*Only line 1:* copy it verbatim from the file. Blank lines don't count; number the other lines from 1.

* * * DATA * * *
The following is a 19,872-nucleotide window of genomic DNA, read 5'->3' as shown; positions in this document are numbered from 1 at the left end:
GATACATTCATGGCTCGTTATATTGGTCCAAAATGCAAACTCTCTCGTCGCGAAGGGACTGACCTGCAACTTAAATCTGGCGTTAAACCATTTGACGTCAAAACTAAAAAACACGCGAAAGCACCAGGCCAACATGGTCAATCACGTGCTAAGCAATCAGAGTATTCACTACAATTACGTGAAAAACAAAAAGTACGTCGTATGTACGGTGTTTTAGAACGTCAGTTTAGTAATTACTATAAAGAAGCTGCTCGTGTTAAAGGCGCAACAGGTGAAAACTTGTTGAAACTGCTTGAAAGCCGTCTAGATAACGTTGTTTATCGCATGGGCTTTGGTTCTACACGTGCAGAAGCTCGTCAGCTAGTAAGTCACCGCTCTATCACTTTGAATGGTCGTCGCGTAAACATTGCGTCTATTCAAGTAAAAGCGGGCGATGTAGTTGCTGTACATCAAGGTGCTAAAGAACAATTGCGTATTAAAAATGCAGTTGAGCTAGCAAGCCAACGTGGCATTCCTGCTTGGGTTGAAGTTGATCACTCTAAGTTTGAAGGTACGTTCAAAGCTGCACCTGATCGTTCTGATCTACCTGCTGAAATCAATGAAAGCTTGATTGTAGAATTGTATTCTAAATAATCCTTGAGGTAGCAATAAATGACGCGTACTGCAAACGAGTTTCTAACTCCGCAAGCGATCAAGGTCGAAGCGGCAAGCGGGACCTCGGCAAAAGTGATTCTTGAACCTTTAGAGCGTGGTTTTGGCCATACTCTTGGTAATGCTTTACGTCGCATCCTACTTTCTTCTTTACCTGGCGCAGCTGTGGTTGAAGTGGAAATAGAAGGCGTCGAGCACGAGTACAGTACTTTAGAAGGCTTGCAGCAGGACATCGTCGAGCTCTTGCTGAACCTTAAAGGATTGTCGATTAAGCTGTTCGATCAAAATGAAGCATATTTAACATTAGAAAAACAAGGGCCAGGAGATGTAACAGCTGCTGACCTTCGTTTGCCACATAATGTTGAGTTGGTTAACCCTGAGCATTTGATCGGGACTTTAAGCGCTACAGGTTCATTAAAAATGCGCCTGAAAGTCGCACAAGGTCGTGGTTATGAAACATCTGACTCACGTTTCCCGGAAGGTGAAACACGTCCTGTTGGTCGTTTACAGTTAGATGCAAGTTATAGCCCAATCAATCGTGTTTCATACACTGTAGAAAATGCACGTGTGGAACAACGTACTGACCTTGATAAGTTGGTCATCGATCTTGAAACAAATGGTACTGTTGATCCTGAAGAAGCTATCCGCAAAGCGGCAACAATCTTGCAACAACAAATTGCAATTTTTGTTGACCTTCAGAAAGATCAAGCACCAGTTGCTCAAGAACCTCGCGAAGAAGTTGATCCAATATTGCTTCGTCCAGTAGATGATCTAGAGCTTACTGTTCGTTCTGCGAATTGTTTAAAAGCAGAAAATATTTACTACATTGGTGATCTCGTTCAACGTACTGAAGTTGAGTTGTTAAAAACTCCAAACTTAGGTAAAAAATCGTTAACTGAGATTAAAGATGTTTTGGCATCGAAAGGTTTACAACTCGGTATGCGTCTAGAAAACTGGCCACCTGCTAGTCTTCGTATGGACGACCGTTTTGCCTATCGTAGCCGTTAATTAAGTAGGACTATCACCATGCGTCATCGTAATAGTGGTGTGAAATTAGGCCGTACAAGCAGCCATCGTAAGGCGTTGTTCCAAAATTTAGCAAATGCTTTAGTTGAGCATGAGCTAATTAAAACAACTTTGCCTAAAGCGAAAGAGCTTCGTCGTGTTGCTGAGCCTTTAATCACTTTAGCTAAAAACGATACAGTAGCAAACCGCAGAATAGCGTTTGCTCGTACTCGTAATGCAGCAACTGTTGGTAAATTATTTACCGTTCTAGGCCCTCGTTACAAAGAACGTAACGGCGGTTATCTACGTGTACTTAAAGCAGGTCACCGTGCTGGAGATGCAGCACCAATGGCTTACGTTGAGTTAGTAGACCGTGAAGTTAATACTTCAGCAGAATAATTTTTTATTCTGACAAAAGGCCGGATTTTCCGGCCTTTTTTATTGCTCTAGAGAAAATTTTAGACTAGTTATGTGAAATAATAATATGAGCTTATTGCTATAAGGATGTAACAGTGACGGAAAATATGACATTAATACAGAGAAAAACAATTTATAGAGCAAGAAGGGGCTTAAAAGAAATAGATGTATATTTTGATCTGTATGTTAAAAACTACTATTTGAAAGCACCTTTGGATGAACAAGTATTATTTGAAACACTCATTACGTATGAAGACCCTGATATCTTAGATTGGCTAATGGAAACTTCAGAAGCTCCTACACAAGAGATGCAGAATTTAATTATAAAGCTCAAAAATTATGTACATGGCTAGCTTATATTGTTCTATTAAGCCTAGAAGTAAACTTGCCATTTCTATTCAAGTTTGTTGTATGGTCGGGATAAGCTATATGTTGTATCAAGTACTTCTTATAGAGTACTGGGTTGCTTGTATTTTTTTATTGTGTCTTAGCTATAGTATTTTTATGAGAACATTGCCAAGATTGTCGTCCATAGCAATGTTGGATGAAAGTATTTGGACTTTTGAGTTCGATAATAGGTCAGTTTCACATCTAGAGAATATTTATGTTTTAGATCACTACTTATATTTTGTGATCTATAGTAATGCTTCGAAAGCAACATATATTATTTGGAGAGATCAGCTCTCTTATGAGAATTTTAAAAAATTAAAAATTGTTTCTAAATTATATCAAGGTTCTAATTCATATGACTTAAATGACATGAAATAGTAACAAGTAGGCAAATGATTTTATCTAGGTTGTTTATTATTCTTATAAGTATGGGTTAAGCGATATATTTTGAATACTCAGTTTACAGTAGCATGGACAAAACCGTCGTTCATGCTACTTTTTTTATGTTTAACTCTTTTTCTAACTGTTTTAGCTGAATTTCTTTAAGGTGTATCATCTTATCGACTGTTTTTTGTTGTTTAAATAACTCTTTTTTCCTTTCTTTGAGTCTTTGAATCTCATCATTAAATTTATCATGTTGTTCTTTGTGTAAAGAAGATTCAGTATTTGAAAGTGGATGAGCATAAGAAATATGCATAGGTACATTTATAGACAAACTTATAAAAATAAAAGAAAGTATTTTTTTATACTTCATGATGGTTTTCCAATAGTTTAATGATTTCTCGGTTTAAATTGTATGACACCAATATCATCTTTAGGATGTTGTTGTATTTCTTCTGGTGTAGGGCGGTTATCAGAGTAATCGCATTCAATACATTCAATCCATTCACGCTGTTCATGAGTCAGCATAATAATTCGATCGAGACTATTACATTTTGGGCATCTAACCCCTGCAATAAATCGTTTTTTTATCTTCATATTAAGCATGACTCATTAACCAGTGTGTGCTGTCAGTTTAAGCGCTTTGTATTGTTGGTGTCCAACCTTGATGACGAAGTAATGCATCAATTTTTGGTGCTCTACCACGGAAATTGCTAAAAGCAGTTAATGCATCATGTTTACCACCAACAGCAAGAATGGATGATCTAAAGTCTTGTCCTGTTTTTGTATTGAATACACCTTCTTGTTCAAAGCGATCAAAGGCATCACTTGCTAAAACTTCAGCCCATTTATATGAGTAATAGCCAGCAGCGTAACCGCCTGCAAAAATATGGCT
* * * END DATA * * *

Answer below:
The following is a 19,872-nucleotide window of genomic DNA, read 5'->3' as shown; positions in this document are numbered from 1 at the left end: